News Release: Research
Jun. 15, 2011
The ER a Half-Century Later
NEJM Articles Revisit Care in the Emergency Rooms And Sees Solution to Rise in Deadly Delays
ATLANTA – Despite incredible advancements in medicine and technology, has the face of emergency medical care in both the field and at the hospital changed over the course of the last 50 years – and how much, for better or worse, has remained the same?
In context, have more patients, and barriers to care, which a half-century ago resulted in transformation of "emergency rooms (ER)" into "emergency departments (ED)" improved any – or gotten worse – here in 2011? A “Perspective” article co-written by an Emory University emergency medicine physician and a renowned expert in the field of emergency compares past issues with those of today in the June 16 issue of the New England Journal of Medicine.
According to Ricardo Martinez, MD, assistant professor of emergency medicine in the Emory School of Medicine, and Arthur Kellermann, MD, MPH, vice president and director of RAND Health, much has, indeed, changed since the 1950s. However, despite remarkable scientific and technical progress, emergency rooms across the country today still grapple with many of the same challenges plaguing hospitals and caregivers 50 years ago. What's worse is that delays in care are common, especially on nights and weekends, when hospitals downsize staff but the ED volume is highest.
“Years ago, patient needs drove changes in the ED and hospital and physicians responded with growth of emergency medicine and newly designed emergency departments,” says Martinez. “In the face of rising patient volumes and concerns over the adequacy of emergency care available, EDs were forced to swiftly adapt to patients’ needs 50 years ago - and must do so again now in 2011. Now, overcrowding and boarding, and downsizing of hospital staff on weekends when emergency department volume is highest, are creating deadly delays. It is time to redesign the hospital staff and care processes in order to be patient-centered, not hospital or staff-centered.”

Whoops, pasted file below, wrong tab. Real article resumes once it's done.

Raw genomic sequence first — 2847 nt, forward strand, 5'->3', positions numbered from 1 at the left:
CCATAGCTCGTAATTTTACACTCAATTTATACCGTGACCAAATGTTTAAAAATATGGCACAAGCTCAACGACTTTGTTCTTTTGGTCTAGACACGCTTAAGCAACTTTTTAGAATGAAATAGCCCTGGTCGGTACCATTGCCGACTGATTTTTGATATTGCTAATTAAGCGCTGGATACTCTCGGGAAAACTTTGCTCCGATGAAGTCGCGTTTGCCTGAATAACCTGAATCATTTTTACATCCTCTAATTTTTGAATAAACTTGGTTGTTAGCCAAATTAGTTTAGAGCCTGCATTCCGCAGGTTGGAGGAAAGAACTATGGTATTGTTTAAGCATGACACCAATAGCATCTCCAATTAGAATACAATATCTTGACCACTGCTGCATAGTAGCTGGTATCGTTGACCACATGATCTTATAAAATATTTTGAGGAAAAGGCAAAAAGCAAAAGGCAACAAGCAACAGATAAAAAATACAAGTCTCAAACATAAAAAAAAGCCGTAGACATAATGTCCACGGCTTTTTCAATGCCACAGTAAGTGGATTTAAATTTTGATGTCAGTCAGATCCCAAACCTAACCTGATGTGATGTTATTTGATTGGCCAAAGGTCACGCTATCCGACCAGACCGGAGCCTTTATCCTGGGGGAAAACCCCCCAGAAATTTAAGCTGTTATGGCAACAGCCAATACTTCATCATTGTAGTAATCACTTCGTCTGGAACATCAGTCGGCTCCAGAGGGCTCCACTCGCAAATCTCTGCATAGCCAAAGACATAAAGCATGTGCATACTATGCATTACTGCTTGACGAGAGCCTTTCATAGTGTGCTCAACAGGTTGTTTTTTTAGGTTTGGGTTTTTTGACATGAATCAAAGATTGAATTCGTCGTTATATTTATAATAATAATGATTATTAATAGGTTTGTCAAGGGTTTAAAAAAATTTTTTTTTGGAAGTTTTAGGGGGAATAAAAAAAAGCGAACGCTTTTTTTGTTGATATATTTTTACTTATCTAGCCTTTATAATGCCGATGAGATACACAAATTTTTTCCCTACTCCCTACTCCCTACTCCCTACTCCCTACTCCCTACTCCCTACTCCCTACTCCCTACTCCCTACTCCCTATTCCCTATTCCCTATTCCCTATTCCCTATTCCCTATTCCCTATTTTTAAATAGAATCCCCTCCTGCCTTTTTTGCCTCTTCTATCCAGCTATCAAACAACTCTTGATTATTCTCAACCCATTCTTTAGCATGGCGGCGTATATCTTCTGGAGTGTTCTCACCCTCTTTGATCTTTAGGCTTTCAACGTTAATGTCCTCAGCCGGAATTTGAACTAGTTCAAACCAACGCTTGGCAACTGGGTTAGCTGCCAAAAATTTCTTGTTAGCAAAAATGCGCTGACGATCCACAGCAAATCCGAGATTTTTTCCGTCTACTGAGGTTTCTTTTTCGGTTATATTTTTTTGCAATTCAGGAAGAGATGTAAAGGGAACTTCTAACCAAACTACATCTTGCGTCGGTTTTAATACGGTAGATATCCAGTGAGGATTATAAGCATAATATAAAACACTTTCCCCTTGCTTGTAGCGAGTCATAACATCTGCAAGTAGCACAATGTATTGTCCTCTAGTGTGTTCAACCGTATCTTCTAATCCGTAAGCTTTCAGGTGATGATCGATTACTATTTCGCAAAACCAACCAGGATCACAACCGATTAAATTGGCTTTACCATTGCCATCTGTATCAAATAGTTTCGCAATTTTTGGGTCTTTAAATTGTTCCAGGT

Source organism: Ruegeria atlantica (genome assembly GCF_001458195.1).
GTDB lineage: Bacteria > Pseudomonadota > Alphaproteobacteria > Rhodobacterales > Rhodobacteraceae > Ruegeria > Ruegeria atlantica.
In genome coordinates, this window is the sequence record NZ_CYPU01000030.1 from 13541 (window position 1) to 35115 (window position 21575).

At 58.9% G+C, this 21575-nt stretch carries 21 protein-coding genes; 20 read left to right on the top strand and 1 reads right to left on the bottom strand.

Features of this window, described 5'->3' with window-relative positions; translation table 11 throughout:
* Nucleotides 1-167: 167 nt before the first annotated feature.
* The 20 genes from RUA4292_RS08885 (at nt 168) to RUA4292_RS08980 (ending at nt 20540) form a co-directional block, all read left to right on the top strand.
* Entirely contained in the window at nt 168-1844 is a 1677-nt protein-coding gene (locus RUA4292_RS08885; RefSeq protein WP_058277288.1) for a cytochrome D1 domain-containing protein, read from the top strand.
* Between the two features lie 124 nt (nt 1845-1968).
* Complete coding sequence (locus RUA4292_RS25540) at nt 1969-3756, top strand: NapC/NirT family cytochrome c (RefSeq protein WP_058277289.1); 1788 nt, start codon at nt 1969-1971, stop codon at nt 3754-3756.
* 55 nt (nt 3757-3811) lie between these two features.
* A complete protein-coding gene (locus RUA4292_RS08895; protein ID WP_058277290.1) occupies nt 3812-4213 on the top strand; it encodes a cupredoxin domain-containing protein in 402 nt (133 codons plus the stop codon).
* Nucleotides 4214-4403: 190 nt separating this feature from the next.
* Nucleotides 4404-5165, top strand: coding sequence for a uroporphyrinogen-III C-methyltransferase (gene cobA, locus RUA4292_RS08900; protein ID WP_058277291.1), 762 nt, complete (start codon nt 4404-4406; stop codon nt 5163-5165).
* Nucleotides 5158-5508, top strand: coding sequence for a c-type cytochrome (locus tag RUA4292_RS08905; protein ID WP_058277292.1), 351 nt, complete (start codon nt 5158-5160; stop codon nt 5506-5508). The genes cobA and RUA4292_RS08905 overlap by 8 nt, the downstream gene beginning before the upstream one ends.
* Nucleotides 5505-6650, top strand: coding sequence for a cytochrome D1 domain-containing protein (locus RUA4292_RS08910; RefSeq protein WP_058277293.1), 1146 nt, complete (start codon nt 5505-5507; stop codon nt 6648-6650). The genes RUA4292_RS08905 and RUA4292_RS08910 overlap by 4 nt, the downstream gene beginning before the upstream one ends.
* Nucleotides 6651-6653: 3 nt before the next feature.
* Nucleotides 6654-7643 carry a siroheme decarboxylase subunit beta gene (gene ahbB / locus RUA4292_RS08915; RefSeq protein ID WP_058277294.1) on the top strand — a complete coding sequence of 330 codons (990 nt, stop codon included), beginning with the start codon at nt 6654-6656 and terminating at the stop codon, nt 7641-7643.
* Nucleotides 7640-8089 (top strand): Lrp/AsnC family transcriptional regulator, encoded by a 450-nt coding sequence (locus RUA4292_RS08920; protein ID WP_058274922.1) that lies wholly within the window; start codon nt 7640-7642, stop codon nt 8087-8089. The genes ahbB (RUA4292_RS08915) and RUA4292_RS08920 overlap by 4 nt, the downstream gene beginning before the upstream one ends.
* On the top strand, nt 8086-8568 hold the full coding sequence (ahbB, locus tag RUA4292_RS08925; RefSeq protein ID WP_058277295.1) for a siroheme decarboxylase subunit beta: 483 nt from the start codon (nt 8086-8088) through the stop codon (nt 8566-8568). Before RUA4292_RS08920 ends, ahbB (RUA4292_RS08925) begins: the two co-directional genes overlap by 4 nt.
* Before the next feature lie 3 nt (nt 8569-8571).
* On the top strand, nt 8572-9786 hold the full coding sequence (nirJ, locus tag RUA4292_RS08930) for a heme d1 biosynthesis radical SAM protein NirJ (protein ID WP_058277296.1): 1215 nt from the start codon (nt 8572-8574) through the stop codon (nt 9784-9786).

“Although emergency care consumes only three cents of every health care dollar and employs four percent of U.S. physicians, emergency departments handle 11 percent of all outpatient visits, 28 percent of all acute care visits, and half of all hospital admissions,” says Kellermann.
“Hospital-based emergency care is the only treatment to which Americans have a legal right, regardless of their ability to pay, and the ED has become more than a hospital department - it provides a full snapshot of our overall health care system in America. The quickest way to assess the strength of a community’s public health, primary care, and hospital systems is to spend a few hours in the emergency department. If public health is under-resourced, you will see more patients with vaccine-preventable illnesses, smoking-related health problems, preventable injuries, and food borne diseases. If primary care is fragmented or weak, the waiting room will be full of patients with problems that should have been prevented or treated by primary care providers.”